Jim Crow and Nuremberg Laws

Jim Crow

Jim Crow laws were racial segregation laws in place between 1876 and 1965 in the United States. Their purpose was to separate African Americans from whites in businesses, schools, and nearly every other aspect in life. These laws survived under the term "separate but equal," when in reality, the black citizens were seen as lower than dirt.

Examples of Jim Crow Laws

  • No person or corporation shall require any white nurses to nurse in hospitals in which black men are placed.
  • All passenger stations must provide separate waiting rooms and ticket windows for white and colored races.
  • The marriage of colored and white people, or of white people and a person of colored descent to the fourth generation inclusive, is prohibited.
  • It shall be unlawful to conduct a restaurant or other place for the serving of food in which white and colored people are served in the same room, unless such white and colored persons are separated by a solid partition standing at least seven feet tall, and unless a separate entrance from the street is provided for each.
  • Any interracial couples, which are not married, who live habitually in and occupy at night in the same room shall be punished with jail time and fines.
  • No colored barbers are to serve white customers, and vice versa.
  • The officer in charge shall not allow burial of colored persons upon ground used for the burial of white persons.
  • Children and white and colored races are to be taught in separate school facilities.
  • Prison wardens shall see that white and colored convicts have separate apartments for both eating and sleeping.

Nuremberg Laws

These German antisemitic laws of the 1930s prosecuted and separated those of Jewish descent from Aryans. The goal of these laws was to 'purify' the country of any race that was not purely German.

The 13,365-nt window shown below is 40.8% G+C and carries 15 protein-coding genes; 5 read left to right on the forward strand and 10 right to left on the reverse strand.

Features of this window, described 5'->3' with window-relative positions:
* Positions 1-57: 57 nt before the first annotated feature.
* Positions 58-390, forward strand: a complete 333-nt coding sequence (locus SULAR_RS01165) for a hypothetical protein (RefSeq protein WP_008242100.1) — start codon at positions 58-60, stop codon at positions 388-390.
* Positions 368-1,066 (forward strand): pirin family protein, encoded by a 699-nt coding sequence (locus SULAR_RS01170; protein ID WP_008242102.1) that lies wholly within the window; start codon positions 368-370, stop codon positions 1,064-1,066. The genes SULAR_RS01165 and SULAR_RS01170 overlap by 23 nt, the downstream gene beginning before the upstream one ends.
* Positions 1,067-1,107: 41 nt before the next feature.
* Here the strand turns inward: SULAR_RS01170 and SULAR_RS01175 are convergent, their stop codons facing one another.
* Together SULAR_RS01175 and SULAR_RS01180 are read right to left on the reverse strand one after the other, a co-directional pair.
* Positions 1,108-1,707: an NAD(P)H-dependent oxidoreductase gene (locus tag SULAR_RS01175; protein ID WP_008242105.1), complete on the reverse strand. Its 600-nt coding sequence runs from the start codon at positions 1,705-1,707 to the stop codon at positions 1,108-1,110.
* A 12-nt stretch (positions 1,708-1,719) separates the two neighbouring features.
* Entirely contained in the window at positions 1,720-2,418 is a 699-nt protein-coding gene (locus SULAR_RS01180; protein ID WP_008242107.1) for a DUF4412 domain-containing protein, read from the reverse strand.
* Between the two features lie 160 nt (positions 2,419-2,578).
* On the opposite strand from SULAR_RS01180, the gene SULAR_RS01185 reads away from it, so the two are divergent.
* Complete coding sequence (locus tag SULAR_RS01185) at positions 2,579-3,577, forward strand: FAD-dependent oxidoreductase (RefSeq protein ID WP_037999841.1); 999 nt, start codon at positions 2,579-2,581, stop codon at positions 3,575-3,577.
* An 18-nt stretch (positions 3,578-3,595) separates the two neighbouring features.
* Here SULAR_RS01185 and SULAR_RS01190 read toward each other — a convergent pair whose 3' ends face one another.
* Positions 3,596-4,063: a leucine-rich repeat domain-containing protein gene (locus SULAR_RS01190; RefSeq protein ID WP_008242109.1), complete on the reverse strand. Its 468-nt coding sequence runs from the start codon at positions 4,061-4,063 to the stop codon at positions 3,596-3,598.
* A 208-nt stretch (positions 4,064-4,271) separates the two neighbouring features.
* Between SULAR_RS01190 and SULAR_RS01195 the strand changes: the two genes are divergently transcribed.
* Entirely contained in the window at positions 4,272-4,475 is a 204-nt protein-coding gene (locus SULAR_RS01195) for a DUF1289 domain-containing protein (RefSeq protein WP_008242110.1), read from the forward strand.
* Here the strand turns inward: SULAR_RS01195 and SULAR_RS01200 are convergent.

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The Laws

  • Marriages between Jewish people and Germans (kindred bloods) were forbidden. Any marriage defying this was considered void.
  • Sexual relations between Jews and Germans were forbidden.
  • German and Jewish students were separated into different schools with different teachers.
  • Jewish employers were not to hire German female citizens.
  • Jewish citizens were not allowed to display the Reich, national flag, or national colors.
  • Anyone disobeying these laws would face hard labor or jail time.

How are they related?

Both sets of laws were clear attempts to strip a minority group of their human rights. This was an attempt to boost the "pure" races in the country, and make them superior to anyone and everyone else. The likeness is clear in the laws, such as the separation of students of different races or religions in schools, or the prohibition of marriage or relationships between peoples of different races or religions. Both countries wanted to halt the rise of anyone different from the pure or original race, and wanted to do so by taking away the power and voices from their opposing races.

In contrast, America enacted the Jim Crow laws to put colored citizens in a powerless, inferior position. Whites seemed to want to make African Americans completely dependent on their white 'superiors' and leave their fates in the hands of the light skinned citizens. In Germany, the goal of the Germans and Nazi party was to separate the Jewish and disabled (mentally, physically, etc.) from the 'pure' and 'strong' Aryan race to make it easier to exterminate them from the country, and eventually, the world.